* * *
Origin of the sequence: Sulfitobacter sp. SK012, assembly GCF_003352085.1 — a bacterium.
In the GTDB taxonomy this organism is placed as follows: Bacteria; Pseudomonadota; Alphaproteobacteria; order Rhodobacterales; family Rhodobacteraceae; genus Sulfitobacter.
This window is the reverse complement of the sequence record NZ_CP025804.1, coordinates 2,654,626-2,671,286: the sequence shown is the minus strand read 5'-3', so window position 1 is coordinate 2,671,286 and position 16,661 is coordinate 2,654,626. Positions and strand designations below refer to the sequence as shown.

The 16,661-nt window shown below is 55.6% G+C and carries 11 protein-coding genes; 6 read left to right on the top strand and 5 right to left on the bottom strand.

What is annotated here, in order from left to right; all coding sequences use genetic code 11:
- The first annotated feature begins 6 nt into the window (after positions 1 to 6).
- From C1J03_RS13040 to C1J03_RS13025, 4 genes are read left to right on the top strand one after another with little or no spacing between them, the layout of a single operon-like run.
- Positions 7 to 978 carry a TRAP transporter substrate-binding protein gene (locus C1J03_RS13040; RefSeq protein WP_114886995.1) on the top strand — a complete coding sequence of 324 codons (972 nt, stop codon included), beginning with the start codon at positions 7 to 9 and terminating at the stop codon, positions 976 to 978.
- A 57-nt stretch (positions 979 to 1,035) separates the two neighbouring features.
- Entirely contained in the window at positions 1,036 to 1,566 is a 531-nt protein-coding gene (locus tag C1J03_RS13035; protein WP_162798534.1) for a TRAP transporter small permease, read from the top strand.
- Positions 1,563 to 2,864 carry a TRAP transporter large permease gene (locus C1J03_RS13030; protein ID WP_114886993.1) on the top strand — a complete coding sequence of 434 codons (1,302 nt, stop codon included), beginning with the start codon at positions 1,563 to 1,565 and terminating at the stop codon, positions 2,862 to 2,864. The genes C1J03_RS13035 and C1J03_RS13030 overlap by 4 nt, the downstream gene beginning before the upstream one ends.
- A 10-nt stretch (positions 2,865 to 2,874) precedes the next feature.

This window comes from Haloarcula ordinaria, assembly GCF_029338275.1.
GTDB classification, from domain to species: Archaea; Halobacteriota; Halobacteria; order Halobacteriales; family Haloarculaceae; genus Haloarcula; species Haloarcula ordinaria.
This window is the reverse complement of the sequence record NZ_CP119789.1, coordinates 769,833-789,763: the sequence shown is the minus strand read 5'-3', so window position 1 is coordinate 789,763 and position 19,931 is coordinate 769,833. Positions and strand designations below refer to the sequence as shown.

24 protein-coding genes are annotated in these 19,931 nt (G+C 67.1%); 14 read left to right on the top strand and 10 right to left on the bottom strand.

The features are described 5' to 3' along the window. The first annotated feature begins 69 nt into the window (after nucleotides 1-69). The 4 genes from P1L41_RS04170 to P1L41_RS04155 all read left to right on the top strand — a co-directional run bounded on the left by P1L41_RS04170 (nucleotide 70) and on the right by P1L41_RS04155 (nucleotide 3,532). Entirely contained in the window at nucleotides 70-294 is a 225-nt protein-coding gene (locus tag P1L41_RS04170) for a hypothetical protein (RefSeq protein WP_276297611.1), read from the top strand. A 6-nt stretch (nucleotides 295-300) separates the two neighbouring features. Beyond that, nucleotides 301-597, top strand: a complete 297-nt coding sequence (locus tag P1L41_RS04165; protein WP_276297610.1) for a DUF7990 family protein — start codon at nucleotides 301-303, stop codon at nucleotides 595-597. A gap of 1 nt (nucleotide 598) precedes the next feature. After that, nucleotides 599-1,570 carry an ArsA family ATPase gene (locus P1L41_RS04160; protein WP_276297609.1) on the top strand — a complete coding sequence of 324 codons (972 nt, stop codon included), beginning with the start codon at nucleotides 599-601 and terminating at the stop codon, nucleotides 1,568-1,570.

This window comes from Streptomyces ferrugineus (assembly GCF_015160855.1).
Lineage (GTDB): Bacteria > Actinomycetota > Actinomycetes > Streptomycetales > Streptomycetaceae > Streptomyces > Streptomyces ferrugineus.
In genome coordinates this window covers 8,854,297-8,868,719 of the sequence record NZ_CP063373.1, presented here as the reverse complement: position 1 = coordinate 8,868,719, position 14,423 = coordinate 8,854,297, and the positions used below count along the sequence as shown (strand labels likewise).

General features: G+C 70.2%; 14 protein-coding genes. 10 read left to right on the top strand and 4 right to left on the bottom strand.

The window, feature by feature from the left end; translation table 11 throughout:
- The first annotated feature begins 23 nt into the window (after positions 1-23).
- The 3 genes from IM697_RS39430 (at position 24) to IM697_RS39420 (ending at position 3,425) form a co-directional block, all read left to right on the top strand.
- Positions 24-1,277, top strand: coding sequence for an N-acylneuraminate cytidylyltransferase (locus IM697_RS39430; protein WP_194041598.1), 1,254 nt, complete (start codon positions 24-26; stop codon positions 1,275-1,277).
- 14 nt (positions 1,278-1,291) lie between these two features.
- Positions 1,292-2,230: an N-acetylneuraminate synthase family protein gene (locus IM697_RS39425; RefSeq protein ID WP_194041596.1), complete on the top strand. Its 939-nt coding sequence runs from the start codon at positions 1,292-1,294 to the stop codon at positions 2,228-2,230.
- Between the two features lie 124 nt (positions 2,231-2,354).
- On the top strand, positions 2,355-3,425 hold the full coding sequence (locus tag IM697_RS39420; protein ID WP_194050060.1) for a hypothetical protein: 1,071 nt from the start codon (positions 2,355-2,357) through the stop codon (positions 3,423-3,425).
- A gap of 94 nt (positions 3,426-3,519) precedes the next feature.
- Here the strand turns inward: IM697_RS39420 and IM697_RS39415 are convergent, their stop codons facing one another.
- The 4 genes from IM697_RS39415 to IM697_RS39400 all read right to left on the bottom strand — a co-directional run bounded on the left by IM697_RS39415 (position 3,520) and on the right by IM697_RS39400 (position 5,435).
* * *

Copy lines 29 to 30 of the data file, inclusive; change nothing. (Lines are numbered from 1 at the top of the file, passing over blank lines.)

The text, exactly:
- On the top strand, positions 2,355-3,425 hold the full coding sequence (locus tag IM697_RS39420; protein ID WP_194050060.1) for a hypothetical protein: 1,071 nt from the start codon (positions 2,355-2,357) through the stop codon (positions 3,423-3,425).
- A gap of 94 nt (positions 3,426-3,519) precedes the next feature.